3. Modify your diet.  Voting with your dollar has an impact, and even one day less of animal products makes a difference to animals, to environment, to health.  For example, a 2006 United Nations report found that the meat industry produces more greenhouse gasses than all the SUVs, cars, trucks, planes, and ships in the world combined.  Meat Free Monday is a non-profit started by Sir Paul McCartney with the goal of raising awareness about the climate-changing impact of factory farming.

Target, and even Costco, sell “meatless” garden burgers, bacon and sausages, as do more health conscious stores like Trader Joe’s and Whole Foods.  There are some great faux cheeses out there (Daiya is a personal favorite) that melt just like the original.  Soy or rice milk are easy to find alternatives (I prefer almond or hemp), and there are even dairy-free coffee creamers!  Experimenting with foreign foods is fun, and a lot of the ingredients are now available at your local supermarket.  Other cultures are often a lot less dependent upon animal products in their food, particularly milk or cheese.  The web is full of incredible recipes and suggestions on how to widen the scope of your eating habits without sacrificing taste: the site GoVeg even has a free Vegetarian Starter Kit to give you ideas and help with the transition.

4.  Donate.  Donate your money, donate your time.  Hands On Network is a great site to connect you with volunteering opportunities in your area.  If you’re here in Los Angeles, Animal Acres and The Gentle Barn are just two of the farmed animal sanctuaries in the area that hold tours, and always welcome volunteers. There are dozens of companion animal rescues throughout the city, that rescue animals from city shelters, then foster, rehabilitate and often train them to prepare them for a loving forever home.  American Humane and FEMA both offer animal rescue training for all kinds of disasters, from tornadoes and flooding to hoarding situations.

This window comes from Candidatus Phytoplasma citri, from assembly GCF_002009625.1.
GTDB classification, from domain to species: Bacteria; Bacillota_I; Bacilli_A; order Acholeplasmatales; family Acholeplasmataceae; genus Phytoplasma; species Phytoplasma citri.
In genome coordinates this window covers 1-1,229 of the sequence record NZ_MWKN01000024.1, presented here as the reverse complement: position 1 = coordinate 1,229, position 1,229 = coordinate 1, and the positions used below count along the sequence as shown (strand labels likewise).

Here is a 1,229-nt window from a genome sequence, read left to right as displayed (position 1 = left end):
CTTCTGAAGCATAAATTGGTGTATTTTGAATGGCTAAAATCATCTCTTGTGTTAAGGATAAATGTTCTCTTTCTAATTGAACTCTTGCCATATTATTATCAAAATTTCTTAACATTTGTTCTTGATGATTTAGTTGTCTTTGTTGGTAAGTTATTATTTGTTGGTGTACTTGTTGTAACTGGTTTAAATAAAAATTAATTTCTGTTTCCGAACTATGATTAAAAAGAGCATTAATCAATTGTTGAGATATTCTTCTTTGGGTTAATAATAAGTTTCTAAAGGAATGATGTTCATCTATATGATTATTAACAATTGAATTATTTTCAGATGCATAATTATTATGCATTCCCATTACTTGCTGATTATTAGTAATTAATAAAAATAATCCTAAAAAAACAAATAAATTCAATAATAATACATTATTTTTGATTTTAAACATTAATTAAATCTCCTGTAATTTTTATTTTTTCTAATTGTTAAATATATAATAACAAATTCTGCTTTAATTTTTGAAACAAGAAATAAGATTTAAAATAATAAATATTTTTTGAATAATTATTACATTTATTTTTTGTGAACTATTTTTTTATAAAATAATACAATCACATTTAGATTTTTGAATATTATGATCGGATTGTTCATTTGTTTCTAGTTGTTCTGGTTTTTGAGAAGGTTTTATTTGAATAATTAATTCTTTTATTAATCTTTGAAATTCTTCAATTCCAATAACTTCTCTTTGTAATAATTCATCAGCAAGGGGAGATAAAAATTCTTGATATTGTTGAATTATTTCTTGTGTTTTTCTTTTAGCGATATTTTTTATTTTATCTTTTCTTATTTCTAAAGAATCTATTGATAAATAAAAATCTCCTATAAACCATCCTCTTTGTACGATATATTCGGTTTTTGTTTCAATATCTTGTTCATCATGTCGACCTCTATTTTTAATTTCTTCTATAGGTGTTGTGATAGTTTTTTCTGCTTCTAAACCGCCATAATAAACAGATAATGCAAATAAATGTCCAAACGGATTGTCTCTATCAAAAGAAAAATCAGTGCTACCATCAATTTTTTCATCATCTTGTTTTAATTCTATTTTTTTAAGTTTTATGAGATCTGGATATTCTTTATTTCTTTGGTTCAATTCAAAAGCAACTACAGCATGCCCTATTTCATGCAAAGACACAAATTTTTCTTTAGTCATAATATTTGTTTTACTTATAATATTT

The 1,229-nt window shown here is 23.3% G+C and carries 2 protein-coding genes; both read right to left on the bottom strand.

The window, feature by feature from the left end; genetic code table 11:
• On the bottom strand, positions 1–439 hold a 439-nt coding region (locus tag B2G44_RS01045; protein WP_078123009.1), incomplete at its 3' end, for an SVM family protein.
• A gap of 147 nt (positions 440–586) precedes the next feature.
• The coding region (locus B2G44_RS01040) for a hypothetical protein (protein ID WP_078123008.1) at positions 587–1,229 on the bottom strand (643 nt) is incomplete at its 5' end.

I’m sure there are a million other ways to help, but hopefully this will get you started.  Please feel free to add suggestions and links in the comment section.  To paraphrase a favorite parable, helping one animal may not seem like it makes much of a difference, but it makes all the difference to that animal.

how

headshot with glasses pointing

How do you continue when the world is ending?
Well, maybe not the world but the only one that matters
Your World
My World
How do you move forward when everything has stopped?
All plans cut short
All dreams irrelevant
The puzzle’s last piece is missing, or has left on its own for greener puzzles
She was taken from me
She left
She decided
I know not which but I know she is gone like I know there’s not enough oxygen in this all too quiet room to breathe
My throat knots in a tangle of dissonant chords
My thoughts are a cancer eating me alive with why did I why didn’t I why couldn’t I why did you go
We had a deal